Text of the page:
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Mauresmo Wins Diamond Games Racket

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AP
Amelie Mauresmo won enough diamonds to last a lifetime. Kim Clijsters will have to do with golden memories. Mauresmo won a $1.3 million diamond-studded racket trophy Sunday, beating Kim Clijsters 6-4, 7-6 (4) in the final of the Diamond Games tournament.

The victory spoiled Clijsters' farewell home match before a frenetic crowd of 14,500 at the Sports Palace. The 23-year-old Belgian has said she will retire at the end of the season.

"I too am a bit disappointed, because everyone wanted Kim to win. Sorry," Mauresmo said to the sellout crowd of 14,500 at the Sports Palace.

The 8.8-pound gold racket trophy studded with 1,702 diamonds was for the first player to win three titles in any five-year span, and after victories in 2005 and last year, the Frenchwoman was bent on winning again.

"I said all week I didn't think about it, but honestly I thought about it the whole week," Mauresmo said.

The world's third-ranked player was much more enterprising with her moves to the net while Clijsters, fourth in the rankings, never got her serve working.

"The important point is to play your best against the best," Mauresmo said.

Mauresmo got her match point on a disputed ace, turning her celebrations afterward into a muted affair, accompanied by the boos of the crowd. Clijsters came over to give her a hug at the end and replays showed the point appeared to be good.

"There is no better champion than you. I admire you in so many ways," Clijsters said.

Clijsters cried when local crooners Clouseau serenaded her career, which included a U.S. Open title in 2005, a No. 1 ranking in 2003 and several Grand Slam near misses. Her schedule beyond Wimbledon is unclear _ except that she will marry American basketball player Brian Lynch.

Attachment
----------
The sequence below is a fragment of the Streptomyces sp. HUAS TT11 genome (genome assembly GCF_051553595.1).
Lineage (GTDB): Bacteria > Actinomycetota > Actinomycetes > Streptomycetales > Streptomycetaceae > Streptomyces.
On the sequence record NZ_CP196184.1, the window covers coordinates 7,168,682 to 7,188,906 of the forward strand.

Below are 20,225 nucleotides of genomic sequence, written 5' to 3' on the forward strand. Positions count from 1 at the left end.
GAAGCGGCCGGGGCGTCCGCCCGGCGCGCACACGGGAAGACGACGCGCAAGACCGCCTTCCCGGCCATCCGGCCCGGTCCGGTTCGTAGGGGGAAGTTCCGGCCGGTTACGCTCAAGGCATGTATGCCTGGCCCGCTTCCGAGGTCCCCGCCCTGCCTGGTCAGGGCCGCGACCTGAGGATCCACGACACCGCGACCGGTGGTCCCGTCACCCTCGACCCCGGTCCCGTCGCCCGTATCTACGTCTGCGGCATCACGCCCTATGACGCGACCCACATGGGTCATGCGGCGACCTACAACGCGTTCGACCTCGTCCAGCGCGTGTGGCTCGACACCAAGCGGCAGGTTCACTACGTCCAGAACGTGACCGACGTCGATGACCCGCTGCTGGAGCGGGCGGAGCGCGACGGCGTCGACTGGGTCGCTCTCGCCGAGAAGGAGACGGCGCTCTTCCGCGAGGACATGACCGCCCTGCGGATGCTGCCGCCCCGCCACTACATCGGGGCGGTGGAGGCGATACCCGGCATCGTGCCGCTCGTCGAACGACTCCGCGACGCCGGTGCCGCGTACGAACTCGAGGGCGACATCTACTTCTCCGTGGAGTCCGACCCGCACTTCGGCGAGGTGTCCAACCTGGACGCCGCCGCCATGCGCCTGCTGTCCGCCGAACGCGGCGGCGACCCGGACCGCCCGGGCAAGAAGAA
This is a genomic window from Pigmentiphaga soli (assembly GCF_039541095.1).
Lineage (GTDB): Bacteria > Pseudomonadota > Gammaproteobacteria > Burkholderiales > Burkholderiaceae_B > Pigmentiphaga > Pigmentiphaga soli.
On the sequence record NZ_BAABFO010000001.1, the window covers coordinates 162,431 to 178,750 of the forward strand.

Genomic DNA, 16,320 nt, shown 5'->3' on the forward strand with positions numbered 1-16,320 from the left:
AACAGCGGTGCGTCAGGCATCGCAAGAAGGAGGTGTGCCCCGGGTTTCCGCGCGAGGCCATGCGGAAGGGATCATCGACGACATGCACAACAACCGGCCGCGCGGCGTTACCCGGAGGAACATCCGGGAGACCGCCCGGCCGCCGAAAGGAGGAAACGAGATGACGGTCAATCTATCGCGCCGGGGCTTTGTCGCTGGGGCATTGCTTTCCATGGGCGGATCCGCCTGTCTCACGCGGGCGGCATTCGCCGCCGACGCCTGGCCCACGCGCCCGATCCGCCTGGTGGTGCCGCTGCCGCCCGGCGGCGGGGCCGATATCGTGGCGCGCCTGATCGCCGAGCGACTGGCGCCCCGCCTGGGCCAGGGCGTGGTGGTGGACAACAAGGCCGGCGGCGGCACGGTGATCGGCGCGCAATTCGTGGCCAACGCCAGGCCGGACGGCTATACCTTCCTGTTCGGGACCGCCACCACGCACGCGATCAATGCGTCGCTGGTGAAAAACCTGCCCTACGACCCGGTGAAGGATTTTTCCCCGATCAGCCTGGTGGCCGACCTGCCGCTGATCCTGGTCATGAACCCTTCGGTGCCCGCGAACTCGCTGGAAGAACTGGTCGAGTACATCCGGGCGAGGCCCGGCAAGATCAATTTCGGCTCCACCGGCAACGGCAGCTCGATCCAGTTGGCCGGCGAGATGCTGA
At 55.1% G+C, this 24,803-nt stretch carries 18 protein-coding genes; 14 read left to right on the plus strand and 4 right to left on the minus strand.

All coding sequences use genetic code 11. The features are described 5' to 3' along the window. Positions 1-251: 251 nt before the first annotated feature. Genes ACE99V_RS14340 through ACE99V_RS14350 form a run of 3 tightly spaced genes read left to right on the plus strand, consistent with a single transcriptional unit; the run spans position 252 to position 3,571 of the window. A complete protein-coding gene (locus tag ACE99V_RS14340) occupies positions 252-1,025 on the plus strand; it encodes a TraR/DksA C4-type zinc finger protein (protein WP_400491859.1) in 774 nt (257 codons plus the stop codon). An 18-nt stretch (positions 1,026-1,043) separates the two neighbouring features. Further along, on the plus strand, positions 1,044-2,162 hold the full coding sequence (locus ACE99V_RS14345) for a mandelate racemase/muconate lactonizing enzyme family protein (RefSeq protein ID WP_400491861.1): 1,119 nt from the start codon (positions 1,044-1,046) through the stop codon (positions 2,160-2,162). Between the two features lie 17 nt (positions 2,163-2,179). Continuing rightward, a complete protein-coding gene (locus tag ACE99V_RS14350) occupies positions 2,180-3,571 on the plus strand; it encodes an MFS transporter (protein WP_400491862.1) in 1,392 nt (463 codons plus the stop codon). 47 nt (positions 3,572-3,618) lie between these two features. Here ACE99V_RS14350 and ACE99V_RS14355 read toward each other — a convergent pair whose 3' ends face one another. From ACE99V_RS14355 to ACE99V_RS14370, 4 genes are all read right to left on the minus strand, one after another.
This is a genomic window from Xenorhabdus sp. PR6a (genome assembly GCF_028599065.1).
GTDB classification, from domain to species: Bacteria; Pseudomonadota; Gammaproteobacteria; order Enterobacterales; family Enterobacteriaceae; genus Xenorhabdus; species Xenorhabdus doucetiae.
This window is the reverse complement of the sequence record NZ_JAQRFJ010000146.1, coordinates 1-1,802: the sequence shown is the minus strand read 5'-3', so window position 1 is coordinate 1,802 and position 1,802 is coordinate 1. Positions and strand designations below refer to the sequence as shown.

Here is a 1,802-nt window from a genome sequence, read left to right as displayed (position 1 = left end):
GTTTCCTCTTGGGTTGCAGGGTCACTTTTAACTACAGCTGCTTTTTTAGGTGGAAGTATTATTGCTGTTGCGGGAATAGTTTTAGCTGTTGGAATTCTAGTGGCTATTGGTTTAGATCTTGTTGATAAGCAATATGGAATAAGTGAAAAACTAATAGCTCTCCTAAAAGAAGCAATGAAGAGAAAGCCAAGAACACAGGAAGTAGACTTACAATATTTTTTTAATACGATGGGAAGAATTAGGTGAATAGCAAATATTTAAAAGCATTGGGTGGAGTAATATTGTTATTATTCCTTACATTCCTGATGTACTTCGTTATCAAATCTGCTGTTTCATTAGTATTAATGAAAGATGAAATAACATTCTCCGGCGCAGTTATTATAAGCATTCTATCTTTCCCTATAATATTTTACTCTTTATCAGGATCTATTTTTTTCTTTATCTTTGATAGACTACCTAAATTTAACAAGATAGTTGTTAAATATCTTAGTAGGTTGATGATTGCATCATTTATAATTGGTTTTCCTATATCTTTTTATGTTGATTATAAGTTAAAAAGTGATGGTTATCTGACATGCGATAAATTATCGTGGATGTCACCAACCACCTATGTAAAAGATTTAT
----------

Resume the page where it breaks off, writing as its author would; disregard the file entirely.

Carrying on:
"I am yearning for my wedding day," Clijsters said.

Mauresmo has won her last five matches against Clijsters, including last year's Diamond Games final. Despite the incessant cheers for the Belgian, Mauresmo quickly took a 4-2 lead with her blend of top spin drives, frequent rushes to the net and lethal volleys.

Clijsters was again hampered by a rusty first serve she could never quite overcome. It was a hopeless chase which even had the crowd subdued at the end of the first set. Mauresmo mixed her backcourt game with play at the net that often left Clijsters dumbfounded.

With a strong serve, Mauresmo won her first set point after 47 minutes, and pumped her fist in celebration, knowing the racket was only one set away.

Clijsters had the momentum in the second set, winning a love game and then breaking Mauresmo's serve.

But Clijsters didn't take advantage, giving away the next game when she sent a simple forehand volley wide.

The two then held serve to set up a tiebreaker. Mauresmo raced to a 4-1 lead, but Clijsters fought back to 4-4 before falling victim again to unforced errors.

Earlier this year, Mauresmo had been troubled by a leg injury and her agility in the backcourt suffered. She was eliminated in the fourth round of the Australian Open and reached only the semifinals of the Gaz de France Open in Paris last week.

But after struggling in her first match in Antwerp, Mauresmo has recaptured her blend of power and speed that she showed in 2006.

Clijsters also had problems, missing two weeks because of hip problems and the flu before this tournament.